I’ve noticed at least three types of risk-taking personalities at work: gunslingers, ninjas, and snipers. Each of these styles boils down to two distinctive factors: involvement and exposure. Gunslingers are the most involved. They are right there in the blood and dirt, exposed to every stray bullet and broken beer bottle in the saloon. When they succeed, everyone knows who did it. Likewise, when they fail, their failure is well-known.
Ninjas, while not directly involved, still have great personal exposure to risk. They sneak right into the heart of the enemy, gathering information and waiting for the perfect moment to strike. If they are found out, they can’t escape because they are right in the middle of the camp.
Snipers avoid involvement and exposure. They stand out on the periphery of the risk, waiting for an opportunity to strike that is both effective and does not expose them to any of the negative consequences of failure.
How do these personality types play out in the corporate world? Gunslingers are not satisfied with simply pointing out the right way to do something from a distance (snipers) or with covertly waiting for an opportunity to demonstrate their expertise (ninja). Instead, they wade right into the problem, dealing with the problem, making mistakes, suffering the consequences, and learning from them.
1) Only Gunslingers succeed
Only gunslingers are truly successful risk takers over the long term. Why? Because ninjas and snipers are rarely effective, and when they are, nobody knows. Besides, they don’t really deserve much recognition, considering their lack of involvement and exposure.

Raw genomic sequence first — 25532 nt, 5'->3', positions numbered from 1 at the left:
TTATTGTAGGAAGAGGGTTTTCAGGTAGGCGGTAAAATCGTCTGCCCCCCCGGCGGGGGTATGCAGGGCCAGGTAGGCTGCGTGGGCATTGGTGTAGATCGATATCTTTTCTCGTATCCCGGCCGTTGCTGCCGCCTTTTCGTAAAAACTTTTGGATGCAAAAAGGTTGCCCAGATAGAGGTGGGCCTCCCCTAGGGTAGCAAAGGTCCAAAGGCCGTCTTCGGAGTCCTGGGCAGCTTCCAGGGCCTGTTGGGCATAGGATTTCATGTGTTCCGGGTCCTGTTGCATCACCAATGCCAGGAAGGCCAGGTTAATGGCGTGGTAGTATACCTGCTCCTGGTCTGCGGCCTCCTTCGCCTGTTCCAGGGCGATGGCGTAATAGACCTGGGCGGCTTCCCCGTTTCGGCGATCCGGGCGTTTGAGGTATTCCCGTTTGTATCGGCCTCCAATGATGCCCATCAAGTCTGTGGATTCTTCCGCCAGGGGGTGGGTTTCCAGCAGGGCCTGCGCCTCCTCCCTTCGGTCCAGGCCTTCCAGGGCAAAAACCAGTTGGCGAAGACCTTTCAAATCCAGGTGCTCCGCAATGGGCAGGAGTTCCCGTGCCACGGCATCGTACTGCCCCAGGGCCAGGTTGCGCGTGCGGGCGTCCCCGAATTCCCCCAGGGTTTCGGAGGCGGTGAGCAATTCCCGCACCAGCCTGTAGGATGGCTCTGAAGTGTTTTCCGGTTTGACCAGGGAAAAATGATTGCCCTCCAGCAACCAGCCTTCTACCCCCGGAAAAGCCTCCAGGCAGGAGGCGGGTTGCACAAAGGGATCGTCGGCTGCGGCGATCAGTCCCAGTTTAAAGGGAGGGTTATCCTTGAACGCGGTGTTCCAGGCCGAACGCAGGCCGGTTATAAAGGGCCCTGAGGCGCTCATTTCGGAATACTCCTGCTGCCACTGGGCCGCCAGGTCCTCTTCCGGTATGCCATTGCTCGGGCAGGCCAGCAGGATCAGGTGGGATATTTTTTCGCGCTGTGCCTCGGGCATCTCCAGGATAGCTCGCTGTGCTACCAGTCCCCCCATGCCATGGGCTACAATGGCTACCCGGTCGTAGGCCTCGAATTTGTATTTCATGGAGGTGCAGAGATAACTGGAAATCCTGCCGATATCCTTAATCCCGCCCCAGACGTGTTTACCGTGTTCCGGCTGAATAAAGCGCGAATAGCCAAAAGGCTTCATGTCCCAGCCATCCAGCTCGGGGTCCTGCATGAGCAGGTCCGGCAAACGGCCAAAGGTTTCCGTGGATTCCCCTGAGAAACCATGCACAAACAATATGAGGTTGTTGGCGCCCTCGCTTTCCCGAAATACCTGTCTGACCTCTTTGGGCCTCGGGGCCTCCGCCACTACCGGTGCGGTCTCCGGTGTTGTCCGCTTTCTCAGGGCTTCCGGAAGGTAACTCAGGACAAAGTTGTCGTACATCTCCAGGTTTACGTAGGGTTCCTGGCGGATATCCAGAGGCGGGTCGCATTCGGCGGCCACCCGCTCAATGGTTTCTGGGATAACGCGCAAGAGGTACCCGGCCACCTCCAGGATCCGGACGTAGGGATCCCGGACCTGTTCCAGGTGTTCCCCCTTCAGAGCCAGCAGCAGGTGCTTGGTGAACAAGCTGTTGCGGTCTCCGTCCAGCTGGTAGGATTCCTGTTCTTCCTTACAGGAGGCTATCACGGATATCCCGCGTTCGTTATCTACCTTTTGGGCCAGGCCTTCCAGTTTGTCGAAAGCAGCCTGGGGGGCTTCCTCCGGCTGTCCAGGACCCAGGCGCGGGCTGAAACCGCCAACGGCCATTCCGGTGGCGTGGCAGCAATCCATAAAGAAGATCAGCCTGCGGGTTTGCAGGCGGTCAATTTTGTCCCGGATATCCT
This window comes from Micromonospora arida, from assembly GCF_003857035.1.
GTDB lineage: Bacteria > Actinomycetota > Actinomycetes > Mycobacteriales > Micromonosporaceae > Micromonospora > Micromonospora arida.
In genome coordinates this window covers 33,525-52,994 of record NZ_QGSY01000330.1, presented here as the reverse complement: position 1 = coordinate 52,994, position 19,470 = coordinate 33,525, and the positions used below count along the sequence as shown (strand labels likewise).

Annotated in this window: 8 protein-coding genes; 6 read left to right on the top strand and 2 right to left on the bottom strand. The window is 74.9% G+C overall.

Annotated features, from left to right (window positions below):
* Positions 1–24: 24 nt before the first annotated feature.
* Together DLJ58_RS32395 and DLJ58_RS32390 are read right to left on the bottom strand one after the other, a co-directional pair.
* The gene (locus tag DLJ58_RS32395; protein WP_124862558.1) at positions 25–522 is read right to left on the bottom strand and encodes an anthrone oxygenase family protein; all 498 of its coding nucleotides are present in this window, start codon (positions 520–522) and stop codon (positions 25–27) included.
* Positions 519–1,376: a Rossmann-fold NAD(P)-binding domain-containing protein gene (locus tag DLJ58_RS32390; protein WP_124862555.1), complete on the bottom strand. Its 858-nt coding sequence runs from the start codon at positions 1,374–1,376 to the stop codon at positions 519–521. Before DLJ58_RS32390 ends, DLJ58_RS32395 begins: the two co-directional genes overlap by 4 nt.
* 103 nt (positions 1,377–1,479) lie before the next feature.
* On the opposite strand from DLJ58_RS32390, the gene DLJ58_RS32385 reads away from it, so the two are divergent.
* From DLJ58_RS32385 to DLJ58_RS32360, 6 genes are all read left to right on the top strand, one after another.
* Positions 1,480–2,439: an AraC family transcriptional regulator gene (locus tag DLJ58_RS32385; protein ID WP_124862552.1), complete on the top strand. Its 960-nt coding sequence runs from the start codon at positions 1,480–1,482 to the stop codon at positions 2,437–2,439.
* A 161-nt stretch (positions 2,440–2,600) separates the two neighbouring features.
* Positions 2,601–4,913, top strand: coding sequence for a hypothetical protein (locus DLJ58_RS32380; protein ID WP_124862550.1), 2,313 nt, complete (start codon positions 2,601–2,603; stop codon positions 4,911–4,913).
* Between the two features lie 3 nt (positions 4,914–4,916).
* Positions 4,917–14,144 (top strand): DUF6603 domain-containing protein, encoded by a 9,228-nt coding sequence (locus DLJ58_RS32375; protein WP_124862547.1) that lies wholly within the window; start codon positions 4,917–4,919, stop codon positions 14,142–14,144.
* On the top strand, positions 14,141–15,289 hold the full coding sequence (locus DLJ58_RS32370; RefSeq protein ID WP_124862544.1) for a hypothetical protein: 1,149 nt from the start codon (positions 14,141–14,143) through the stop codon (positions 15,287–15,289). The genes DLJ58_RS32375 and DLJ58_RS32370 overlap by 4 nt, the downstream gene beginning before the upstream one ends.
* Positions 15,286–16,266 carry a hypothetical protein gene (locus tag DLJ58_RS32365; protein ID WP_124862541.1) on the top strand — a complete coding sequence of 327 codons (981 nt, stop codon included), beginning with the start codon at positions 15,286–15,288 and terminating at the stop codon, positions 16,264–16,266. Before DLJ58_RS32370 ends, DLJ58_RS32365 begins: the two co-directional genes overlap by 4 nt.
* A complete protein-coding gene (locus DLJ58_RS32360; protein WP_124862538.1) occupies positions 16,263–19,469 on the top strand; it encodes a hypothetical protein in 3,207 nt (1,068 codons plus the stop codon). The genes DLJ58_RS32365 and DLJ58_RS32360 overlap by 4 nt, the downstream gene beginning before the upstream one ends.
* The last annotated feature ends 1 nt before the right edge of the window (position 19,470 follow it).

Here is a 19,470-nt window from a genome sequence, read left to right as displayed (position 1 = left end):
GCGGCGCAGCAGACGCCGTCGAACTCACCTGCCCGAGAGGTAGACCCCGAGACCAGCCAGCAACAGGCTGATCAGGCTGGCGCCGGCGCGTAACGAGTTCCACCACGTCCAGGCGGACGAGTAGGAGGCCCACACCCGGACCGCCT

2) Corporate bullets are rubber – they sting but seldom kill
A real gunslinger in the Old West only got to make one mistake, and then he was dead. Not so in the corporate saloon. Mistakes seldom kill or even maim. Instead, they sting. The bruise they leave is a lesson, not a mortal wound. We are frequently as apprehensive of risk-taking as a participant in a real gunfight may feel, and sometimes we mistake a bruised ego for a career-ending blow. Don’t do this. See the bullets for what they really are – lessons to learn from, knocks on our egos that help us to subject ourselves to discipline, professionalism, and a focus on results.
There are many innumerable bad things in life that suck more than losing your job, being demoted, or getting a bad review. Let me list a couple:
The point is, there are worse things in the world than screwing up at work. I have survived a million different mistakes that I thought would end my career before I made them and then realized they weren’t such a big deal. Messing up, learning we messed up, and then avoiding the same mistake in the future is how we grow.
Guess what? Being a gunslinger is the fastest way to grow because gunslingers screw up so much. Not because they aren’t as smart or as talented as the ninja and the sniper, but because they are involved and exposed.